What looks, plays, and sounds like a Final Fantasy game, but isn’t? If you answered Chaos Rings Omega, I’d like to give you a no-prize. This game comes to us from publisher Square-Enix, who also handles a lot of the other JRPGs that have shaped the genre into what it is today.
Like my colleagues at AP have commented, the Chaos Rings series may be their way of testing the waters before a full-fledged Final Fantasy mobile title, and it shows; the game is one of the most beautiful that I’ve ever played on the Android platform, and it is worth every penny of the $12.99 price tag. If you’re a fan of Japanese role-playing games, you’ll find a lot here to satisfy those tastes.
How It Looks
I’m going to preface this section with a warning: Chaos Rings Omega clocks in at a beastly 1GB of space, and will take a long time to download. This is for good reason, though, as it features graphics that are on par with early PS2 titles without having to resort to lengthy loading times or other corner-cutting measures.
The game takes place in 3D space with 2D backgrounds, letting you move around with an on-screen joystick. The fight scenes are rendered in 3D as well, looking strikingly similar to the Final Fantasy games that predate it. The graphics are inconsistent, but well-detailed where they matter. For every heavily-pixelated piece of clothing or wall-texture, there’s a face that’s smooth, detailed and emotive.
The menus also deserve some recognition for scaling well onto a tablet screen and looking crisp, clear, and functional. The game’s battle scenes play out with a similar fluidity, letting the player concentrate on fighting instead of hunting through inventory screens.
In short, the graphics look amazing, and at a $10+ price point, they better well be. The kicker here is that they actually look better than the price point, and graphics-hungry players won't be disappointed.
How It Plays
RPGs are fickle beasts. There are two control schemes that have to be done right in order to succeed: inside battles and out. Failing at one severely damages the effect of the other, and thankfully Chaos Rings manages to find balance.
Instead of trying an ambitious active battle system (or some swipe-to-attack nonsense), the developers opted for the tried-and-true “you choose your attacks, your opponent chooses their attacks, and you slug it out until one party dies” formula. Old-school RPG fans will be extremely happy with this control scheme, as it offers a certain kind of stability. I can only imagine it must be easier to render fight scenes one after another, instead of on the fly, as well.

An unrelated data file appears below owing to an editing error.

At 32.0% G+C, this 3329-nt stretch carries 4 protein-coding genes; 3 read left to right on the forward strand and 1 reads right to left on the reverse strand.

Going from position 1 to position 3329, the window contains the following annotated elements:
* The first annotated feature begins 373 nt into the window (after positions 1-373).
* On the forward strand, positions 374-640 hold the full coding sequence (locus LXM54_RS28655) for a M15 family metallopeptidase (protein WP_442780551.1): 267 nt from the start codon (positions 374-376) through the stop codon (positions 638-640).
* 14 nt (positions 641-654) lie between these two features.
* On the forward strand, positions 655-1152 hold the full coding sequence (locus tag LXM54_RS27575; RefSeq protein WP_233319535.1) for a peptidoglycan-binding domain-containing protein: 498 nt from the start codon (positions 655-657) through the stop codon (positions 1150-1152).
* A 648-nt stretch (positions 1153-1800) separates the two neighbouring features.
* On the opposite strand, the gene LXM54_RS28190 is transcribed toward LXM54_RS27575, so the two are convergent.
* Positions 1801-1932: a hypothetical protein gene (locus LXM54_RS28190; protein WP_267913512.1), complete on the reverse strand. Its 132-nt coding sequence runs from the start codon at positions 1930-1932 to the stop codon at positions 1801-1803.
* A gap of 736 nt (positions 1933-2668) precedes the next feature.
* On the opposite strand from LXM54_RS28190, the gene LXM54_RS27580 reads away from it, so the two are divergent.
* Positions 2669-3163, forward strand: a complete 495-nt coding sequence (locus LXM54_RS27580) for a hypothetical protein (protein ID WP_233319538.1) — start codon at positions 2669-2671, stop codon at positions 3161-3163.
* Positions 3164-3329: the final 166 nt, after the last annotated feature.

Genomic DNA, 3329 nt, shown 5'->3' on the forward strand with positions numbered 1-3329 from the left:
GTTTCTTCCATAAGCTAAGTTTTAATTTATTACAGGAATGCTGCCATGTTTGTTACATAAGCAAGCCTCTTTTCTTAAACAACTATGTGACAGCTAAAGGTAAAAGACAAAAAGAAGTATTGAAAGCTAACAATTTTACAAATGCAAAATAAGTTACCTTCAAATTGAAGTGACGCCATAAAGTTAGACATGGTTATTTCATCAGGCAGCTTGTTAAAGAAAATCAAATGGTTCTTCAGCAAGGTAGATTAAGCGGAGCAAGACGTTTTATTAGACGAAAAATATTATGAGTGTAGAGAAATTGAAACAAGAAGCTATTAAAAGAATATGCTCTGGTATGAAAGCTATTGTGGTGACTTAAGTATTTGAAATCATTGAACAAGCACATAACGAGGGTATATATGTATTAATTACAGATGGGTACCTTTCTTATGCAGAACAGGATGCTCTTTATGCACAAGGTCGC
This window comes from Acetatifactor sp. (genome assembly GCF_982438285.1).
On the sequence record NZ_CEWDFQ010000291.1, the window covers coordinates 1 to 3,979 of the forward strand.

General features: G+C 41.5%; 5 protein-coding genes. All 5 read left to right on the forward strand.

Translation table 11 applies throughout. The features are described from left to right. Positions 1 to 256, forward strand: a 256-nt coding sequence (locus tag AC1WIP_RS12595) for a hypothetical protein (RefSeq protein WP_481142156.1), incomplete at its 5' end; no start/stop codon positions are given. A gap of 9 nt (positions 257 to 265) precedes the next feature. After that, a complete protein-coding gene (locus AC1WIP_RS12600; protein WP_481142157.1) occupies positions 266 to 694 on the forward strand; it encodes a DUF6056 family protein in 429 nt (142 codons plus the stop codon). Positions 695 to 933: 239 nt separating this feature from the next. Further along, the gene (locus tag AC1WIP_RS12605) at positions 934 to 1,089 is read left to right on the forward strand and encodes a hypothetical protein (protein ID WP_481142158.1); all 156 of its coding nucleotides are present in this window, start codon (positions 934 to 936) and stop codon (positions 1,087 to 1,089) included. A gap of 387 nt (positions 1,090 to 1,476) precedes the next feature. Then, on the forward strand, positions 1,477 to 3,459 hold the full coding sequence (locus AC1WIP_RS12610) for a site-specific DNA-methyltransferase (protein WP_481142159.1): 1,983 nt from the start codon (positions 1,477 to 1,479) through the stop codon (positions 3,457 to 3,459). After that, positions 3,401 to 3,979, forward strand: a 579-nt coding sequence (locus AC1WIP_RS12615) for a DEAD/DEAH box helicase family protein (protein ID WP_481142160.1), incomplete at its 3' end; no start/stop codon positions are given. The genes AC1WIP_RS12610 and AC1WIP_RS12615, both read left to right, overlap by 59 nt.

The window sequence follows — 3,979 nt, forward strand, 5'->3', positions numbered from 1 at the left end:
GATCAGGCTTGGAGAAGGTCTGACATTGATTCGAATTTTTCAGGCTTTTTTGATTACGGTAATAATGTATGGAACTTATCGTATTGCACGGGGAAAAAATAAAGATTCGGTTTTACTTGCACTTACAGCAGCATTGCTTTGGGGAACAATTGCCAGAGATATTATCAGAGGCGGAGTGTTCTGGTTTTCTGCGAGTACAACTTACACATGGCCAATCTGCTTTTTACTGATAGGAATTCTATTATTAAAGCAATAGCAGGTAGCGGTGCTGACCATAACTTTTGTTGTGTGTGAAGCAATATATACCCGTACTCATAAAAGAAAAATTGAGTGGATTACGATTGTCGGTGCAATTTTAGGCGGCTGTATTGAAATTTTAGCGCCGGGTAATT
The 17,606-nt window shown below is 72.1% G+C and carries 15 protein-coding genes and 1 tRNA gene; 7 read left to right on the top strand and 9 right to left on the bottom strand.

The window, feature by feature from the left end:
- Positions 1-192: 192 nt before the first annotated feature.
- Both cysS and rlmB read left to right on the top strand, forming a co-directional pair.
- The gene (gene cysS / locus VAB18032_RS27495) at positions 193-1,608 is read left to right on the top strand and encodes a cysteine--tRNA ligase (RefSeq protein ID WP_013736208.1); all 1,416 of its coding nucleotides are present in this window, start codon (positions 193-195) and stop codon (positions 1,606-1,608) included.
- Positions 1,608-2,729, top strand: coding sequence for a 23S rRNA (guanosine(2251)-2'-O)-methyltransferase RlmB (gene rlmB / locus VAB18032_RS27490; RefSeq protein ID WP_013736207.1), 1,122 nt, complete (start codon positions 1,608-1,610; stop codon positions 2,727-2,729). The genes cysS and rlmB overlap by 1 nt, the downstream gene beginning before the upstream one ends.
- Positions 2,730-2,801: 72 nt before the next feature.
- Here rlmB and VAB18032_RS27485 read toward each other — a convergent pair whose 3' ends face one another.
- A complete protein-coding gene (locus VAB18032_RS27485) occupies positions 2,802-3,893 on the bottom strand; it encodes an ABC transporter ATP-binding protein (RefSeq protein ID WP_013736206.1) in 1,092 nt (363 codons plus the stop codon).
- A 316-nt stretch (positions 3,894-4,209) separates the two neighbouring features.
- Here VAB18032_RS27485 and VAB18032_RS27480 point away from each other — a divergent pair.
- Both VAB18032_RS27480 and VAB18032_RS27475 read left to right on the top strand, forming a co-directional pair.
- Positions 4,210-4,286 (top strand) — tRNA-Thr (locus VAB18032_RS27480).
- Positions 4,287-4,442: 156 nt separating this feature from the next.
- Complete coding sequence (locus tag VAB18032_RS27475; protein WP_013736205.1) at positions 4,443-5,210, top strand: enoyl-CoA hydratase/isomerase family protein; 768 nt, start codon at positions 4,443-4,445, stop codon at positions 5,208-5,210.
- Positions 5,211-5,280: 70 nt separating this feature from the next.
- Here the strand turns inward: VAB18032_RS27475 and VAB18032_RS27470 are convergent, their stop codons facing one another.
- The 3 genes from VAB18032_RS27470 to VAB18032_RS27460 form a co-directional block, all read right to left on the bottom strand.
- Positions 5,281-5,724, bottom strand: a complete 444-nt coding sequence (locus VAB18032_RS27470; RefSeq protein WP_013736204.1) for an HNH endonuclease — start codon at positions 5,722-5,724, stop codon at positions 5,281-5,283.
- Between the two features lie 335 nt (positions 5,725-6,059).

This fight method is great because it lets you calm down, pick your attacks, and see all the options available to you. It also benefits the mobile nature of tablets: if you’re moving while playing, or have to step away for a bit, you can do so without the fear of dying horribly. As stated above, you can also take advantage of the beautiful, clear menus to get your job done.
Outside of the fights, you’ll find that the joystick controls do what they need to in order to get you around the in-game world. The static backgrounds can make it a bit difficult to perceive where paths are, but when it comes to the game’s puzzles or hub levels, you won’t have any problems. The only major trifle I had occurred during an in-game snowstorm, so I can forgive that momentary lack of visibility.
The game also features a fairly deep "gene" system, which allows you to learn new abilities by beating different types of monsters. This encourages some grinding, but other mechanics (and a hook in the story) allow for extended adventures without having to empty your wallet for healing items.
A Stereotype (But A Good One)
For those looking for a good RPG, look no further than Chaos Rings Omega; those looking for a good JRPG, however, may find the game a bit of a retread. All the common tropes are here, from the skimpy female armor to the open-shirted protagonist and gruff barbarian sidekick. As someone who’s played a lot of the genre, I can say that a lot of what happens can be predicted from a mile away, but it's not always a bad thing. Sometimes games do not need to be innovators, but can simply be solid representations of what works.
With Chaos Rings Omega, you’re getting what you’re paying for: a game with great graphics, a stable battle system, and a story that actually has some thought put into it. What you’re also paying for is quality, and that’s a concept that mobile gamers may have to get used to.
While some may be instantly skeptical of a game that charges over $10, you have to look at the alternative: go free/cheap and be hounded for your money through in-app-payments, or actually invest and get a game that's worthy of a console. The choice is yours to make.